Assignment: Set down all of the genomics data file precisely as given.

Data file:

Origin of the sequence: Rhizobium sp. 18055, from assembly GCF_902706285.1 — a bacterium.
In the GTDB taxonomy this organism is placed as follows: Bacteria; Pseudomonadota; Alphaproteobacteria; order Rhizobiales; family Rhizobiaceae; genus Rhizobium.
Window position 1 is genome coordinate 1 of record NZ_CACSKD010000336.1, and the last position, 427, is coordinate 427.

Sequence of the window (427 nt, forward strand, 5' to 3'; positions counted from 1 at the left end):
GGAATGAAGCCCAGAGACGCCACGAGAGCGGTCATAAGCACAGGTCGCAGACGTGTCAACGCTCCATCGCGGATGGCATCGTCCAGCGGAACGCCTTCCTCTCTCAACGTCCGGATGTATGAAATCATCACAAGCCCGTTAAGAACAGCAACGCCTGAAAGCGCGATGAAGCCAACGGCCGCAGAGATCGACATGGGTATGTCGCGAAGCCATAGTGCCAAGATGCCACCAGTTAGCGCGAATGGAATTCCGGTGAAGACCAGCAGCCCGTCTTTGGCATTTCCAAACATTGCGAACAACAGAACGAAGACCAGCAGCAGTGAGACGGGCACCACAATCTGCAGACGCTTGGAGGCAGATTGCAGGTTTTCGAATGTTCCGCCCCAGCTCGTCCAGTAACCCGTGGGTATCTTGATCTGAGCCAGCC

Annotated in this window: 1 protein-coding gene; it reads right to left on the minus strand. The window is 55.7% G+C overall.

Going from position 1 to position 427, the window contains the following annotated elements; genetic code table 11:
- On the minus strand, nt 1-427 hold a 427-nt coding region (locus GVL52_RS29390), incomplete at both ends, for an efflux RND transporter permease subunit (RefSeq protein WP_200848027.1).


Origin of the sequence: Rhizobium sp. 18055, from assembly GCF_902706285.1 — a bacterium.
In the GTDB taxonomy this organism is placed as follows: Bacteria; Pseudomonadota; Alphaproteobacteria; order Rhizobiales; family Rhizobiaceae; genus Rhizobium.
Window position 1 is genome coordinate 1 of record NZ_CACSKD010000336.1, and the last position, 427, is coordinate 427.

Sequence of the window (427 nt, forward strand, 5' to 3'; positions counted from 1 at the left end):
GGAATGAAGCCCAGAGACGCCACGAGAGCGGTCATAAGCACAGGTCGCAGACGTGTCAACGCTCCATCGCGGATGGCATCGTCCAGCGGAACGCCTTCCTCTCTCAACGTCCGGATGTATGAAATCATCACAAGCCCGTTAAGAACAGCAACGCCTGAAAGCGCGATGAAGCCAACGGCCGCAGAGATCGACATGGGTATGTCGCGAAGCCATAGTGCCAAGATGCCACCAGTTAGCGCGAATGGAATTCCGGTGAAGACCAGCAGCCCGTCTTTGGCATTTCCAAACATTGCGAACAACAGAACGAAGACCAGCAGCAGTGAGACGGGCACCACAATCTGCAGACGCTTGGAGGCAGATTGCAGGTTTTCGAATGTTCCGCCCCAGCTCGTCCAGTAACCCGTGGGTATCTTGATCTGAGCCAGCC

Annotated in this window: 1 protein-coding gene; it reads right to left on the minus strand. The window is 55.7% G+C overall.

Going from position 1 to position 427, the window contains the following annotated elements; genetic code table 11:
- On the minus strand, nt 1-427 hold a 427-nt coding region (locus GVL52_RS29390), incomplete at both ends, for an efflux RND transporter permease subunit (RefSeq protein WP_200848027.1).